Recently, work related to applying advanced algebraic inequalities for uncertainty and risk reduction was published in Todinov (2019c), where a highly counter-intuitive result in decision making under deep uncertainty was obtained by using the Muirhead’s inequality. In Todinov (2019d), an advanced inequality known as ‘upper-bound variance theorem’ has been applied to create a sharp upper bound for the variance of properties from multiple sources. This book extends this work by introducing various applications of the new domain-independent method based on algebraic inequalities for improving reliability and reducing risk and uncertainty.

Classification of Techniques Based on Algebraic Inequalities for Risk and Uncertainty Reduction

The book introduces an important method based on algebraic inequalities for reliability improvement and uncertainty and risk reduction. The method consists of creating relevant meaning for the variables entering the algebraic inequalities and providing a meaningful interpretation of the different parts of the inequality. As a result, the abstract inequality is linked with a real physical system or process.

By using this method, various meaningful interpretations have been made of the same abstract inequality. It has been shown that the equivalent resistance of n resistors arranged in parallel is at least n times smaller than the average resistance of the same resistors, irrespective of the individual values of the resistors. This upper bound is much stronger than the well-known upper bound: the equivalent resistance of n resistors arranged in parallel is smaller than the least resistance. Similar interpretation has been given to the equivalent elastic constant of n elastic elements arranged in series and parallel and to the capacity n capacitors arranged in series and in parallel.

The meaningful interpretation of an abstract algebraic inequality led to a new theorem related to electrical circuits. The power output from a voltage source, on elements arranged in series, is smaller than the total power output from the segmented source where each voltage segment is applied to a separate element.

Finally, an important principle related to algebraic inequalities has been formulated: If a correct algebraic inequality permits a meaningful interpretation related to a real process/experiment, the realisation of the process/experiment must yield results that do not contradict the abstract inequality.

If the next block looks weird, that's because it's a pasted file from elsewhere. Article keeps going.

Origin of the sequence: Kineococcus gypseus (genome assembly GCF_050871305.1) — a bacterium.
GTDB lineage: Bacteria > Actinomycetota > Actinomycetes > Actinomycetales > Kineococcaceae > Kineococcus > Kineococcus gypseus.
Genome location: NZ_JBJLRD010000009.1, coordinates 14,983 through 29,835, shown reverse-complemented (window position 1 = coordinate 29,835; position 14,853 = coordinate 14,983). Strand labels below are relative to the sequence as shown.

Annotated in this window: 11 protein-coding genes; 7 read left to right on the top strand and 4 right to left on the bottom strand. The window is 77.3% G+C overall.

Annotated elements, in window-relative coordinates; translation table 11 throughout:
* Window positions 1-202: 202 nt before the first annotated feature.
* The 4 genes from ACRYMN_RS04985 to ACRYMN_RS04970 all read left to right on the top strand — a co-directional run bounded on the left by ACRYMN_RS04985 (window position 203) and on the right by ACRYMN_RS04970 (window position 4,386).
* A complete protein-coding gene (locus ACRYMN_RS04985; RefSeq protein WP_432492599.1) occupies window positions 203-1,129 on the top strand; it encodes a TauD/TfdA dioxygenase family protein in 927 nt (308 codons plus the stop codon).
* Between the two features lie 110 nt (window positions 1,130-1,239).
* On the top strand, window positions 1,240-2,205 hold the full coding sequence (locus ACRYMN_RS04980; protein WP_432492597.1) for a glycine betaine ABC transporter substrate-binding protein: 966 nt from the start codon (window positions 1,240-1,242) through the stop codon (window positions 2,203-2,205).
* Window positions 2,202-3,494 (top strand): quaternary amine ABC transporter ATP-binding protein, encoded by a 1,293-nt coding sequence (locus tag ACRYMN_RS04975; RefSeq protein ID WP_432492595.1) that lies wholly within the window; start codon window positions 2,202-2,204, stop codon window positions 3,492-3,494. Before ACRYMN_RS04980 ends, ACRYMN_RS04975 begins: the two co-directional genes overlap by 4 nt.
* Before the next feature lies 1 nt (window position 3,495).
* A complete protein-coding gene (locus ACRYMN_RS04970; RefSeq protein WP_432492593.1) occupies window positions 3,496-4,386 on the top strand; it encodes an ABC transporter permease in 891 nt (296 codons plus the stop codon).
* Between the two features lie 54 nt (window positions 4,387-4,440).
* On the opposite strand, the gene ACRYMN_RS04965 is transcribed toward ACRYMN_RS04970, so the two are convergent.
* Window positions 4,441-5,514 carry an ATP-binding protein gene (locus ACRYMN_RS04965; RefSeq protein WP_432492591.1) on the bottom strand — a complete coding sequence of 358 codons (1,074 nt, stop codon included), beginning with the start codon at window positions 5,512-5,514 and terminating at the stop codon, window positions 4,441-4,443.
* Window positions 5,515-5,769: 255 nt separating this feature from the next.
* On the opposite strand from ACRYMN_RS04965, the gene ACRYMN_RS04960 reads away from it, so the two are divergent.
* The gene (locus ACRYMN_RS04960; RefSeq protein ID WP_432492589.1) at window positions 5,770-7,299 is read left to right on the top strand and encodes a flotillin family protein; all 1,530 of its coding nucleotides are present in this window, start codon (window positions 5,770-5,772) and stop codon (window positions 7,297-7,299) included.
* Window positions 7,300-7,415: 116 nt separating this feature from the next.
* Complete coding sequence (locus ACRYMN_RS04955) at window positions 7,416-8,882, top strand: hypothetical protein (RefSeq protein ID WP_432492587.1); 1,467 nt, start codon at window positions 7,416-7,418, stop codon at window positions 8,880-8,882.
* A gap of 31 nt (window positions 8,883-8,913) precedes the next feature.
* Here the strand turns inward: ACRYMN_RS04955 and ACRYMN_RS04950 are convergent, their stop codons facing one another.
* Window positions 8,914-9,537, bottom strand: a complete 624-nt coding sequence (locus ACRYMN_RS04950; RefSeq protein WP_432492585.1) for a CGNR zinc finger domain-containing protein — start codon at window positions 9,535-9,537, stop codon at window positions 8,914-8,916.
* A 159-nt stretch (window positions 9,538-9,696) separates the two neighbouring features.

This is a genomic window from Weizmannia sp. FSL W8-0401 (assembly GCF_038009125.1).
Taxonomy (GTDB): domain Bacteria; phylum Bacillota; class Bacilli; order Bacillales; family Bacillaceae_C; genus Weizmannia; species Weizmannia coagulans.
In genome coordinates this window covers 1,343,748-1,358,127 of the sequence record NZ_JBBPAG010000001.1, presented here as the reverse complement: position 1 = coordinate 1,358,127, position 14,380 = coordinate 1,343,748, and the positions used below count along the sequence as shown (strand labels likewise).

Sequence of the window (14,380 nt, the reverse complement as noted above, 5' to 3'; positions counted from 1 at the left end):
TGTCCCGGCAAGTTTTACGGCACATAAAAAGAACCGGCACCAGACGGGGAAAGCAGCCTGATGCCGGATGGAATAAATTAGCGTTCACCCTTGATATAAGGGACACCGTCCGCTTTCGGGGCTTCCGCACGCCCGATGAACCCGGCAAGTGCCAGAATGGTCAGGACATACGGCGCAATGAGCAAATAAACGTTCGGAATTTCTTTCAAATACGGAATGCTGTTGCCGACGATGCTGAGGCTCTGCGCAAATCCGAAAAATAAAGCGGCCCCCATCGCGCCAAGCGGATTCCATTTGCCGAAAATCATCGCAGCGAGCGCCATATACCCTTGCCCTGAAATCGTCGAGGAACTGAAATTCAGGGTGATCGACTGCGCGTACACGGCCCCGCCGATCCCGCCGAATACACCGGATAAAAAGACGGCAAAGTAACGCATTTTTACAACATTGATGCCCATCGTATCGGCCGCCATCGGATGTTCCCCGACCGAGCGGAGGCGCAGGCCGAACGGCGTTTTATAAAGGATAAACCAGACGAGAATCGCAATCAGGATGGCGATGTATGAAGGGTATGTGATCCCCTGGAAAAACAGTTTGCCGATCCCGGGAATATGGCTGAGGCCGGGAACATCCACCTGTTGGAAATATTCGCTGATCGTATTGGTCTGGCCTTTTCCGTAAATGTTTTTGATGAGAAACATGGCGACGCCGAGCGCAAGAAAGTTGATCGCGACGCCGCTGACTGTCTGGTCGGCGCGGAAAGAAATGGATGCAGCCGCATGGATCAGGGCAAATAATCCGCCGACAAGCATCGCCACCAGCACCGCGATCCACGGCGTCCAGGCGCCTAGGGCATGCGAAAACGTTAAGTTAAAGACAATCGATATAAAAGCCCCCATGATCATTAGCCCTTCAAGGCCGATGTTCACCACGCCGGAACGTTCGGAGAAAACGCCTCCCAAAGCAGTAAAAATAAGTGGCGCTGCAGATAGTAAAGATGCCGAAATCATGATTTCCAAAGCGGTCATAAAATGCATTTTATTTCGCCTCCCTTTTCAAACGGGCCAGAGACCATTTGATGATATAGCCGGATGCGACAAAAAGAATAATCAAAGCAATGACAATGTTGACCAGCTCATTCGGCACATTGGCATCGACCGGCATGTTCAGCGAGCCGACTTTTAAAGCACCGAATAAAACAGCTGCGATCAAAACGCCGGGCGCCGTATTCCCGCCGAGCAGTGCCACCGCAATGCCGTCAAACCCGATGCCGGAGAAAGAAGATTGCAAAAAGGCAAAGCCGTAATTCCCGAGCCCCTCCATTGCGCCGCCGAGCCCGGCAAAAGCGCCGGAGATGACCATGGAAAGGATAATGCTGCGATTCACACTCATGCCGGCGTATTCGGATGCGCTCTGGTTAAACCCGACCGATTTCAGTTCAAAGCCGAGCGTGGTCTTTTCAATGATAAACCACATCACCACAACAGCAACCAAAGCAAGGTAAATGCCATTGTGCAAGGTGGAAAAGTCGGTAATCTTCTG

As a domain-independent method, algebraic inequalities reduce risk by (i) revealing the intrinsic reliability of systems and processes and ranking them in terms of reliability and risk; (ii) reducing epistemic uncertainty; (iii) reducing aleatory uncertainty; (iv) maximising system reliability and system performance; (v) minimising the risk of faulty assembly; (vi) providing tight upper and lower bounds for the variation of risk-critical parameters; (vii) providing support for risk-critical decisions and (viii) creating the basis for robust designs and processes.

A classification has been presented in Figure 1.2, which includes the different ways through which algebraic inequalities reduce uncertainty and risk.

Despite the existence of a substantial amount of literature on algebraic inequalities and a significant amount of solved examples (Bechenbach and Bellman, 1961; Kazarinoff, 1961; Engel, 1998; Hardy et al., 1999; Steele, 2004; Pachpatte, 2005; Sedrakyan and Sedrakyan, 2010), there is absence of a systematic exposition of the different techniques through which an advanced algebraic equality can be tested and proved. A good awareness of the most important tools through which an algebraic inequality can be tested and proved significantly increases the benefit from using inequalities in reliability improvement and risk reduction and enhances the power of researchers in conjecturing and proving inequalities.

A number of powerful methods and techniques for testing and proving inequalities have not been discussed in the literature. To the best of our knowledge the method of Monte Carlo simulation for testing a conjectured algebraic inequality has not been discussed in the literature. In some cases, discussion regarding a particular method or technique does exist, but it is insufficient or inadequate. Filling this gap in the current literature determined another objective of the book: to introduce systematically various important techniques through which an inequality can be conjectured and proved.

Using inequalities for improving reliability and reducing risk and uncertainty

FIGURE 1.2 Using inequalities for improving reliability and reducing risk and uncertainty.

The application of algebraic inequalities has been demonstrated in various unrelated domains of human activity: reliability engineering, manufacturing, decision making, mechanical engineering design, electric engineering design, project management, economics and business planning, which shows that the method of algebraic inequalities is indeed a domain-independent method for improving reliability and reducing risk and uncertainty.